Ryan McGinness Screen Combine 47, 2016 acrylic and photo emulsion on polyester monofilament screens with polyurethane adhesive and polyethylene tape attached to wood frames with aluminum hardware 72 x 72.25 in.
Organized by Cranbrook Art Museum with assistance from Library Street Collective.
Wayfinding: An Art Installation + Skate Park by Ryan McGinness and Tony Hawk
Acclaimed contemporary artist Ryan McGinness is coming to the Detroit area with an ambitious exhibition at Cranbrook Art Museum and public project in downtown Detroit that mines the city’s creative past for the present. At Cranbrook Art Museum in November 2017, he will premiere the exhibition Ryan McGinness: Studio Views, which consists of a large-scale installation based on his studio practice and a presentation of drawings and iconography created from artworks in the Museum’s collection.
McGinness’s creative origins are from skateboarding culture in the mid-1990s that evolved into an expansive graphic design and studio art career. From early on, he understood the power of iconography and was influenced by the symbols one encounters in street signage, corporate logos, and popular culture. Whether creating simple design graphics or cacophonously layered paintings, the core of McGinness’s creative process consists of distilling imagery ranging from everyday objects to dreamscapes—the mundane and the absurd—into its basic characteristics of shape, form, and composition. He creates forms of communication that are not dependent on spoken language, but are rather visual ideograms of contemporary life.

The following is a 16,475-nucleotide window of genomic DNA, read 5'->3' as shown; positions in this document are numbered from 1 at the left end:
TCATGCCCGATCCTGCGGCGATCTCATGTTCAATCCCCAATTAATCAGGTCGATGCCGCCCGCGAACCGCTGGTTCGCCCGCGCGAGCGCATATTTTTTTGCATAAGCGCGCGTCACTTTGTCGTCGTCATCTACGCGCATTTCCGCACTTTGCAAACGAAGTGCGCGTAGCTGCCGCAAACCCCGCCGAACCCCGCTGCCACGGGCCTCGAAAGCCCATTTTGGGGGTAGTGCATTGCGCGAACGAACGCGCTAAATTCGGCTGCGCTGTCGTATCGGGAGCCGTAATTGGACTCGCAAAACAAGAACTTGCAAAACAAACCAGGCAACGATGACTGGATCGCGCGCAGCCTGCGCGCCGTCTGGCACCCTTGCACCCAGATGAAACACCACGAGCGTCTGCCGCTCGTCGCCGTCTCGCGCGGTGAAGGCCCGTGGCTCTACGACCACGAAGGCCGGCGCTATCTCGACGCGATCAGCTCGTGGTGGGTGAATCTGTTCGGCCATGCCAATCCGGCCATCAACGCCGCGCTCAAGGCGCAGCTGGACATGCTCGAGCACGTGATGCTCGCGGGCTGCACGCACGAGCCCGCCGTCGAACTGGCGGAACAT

In mindful proximity to the Cranbrook Academy of Art, Ryan McGinness: Studio Views is an exhibition about artistic process and a glimpse into McGinness’ studio practice. The Main Gallery at Cranbrook Art Museum will consist of 35 new paintings that immerse the viewer inside a stylized panorama of the artist’s studio. With a shared horizon of the studio floor, each painting depicts a scene of artworks and objects under construction; however, this visualization of process is in fact the final artwork. In the center of the gallery, McGinness has bolted together used silkscreens to create a physical maze for viewers to explore and discover a series of small sculptures. In an adjacent gallery, McGinness will present Collection Views, a series of new icons inspired by art and design objects that the artist has selected from the museum’s collection. The display will also include the artist’s preparatory sketches created in the development of this new iconography.
Throughout all of these projects, McGinness makes legible the individual elements of each subject—whether the artist’s studio, the museum’s collection, or a piece of the city’s history—offering the viewer new insights into how the artist approaches the world like a visual puzzle.
Ryan McGinness: Studio Views is presented at Cranbrook Art Museum contemporaneously alongside three other solo exhibitions by artists that all operate at the intersection of art and street culture: Basquiat Before Basquiat: East 12th Street, 1979-1980 (traveling from MCA Denver); Keith Haring: The End of the Line; and Maya Stovall: Liquor Store Theatre Performance Films.
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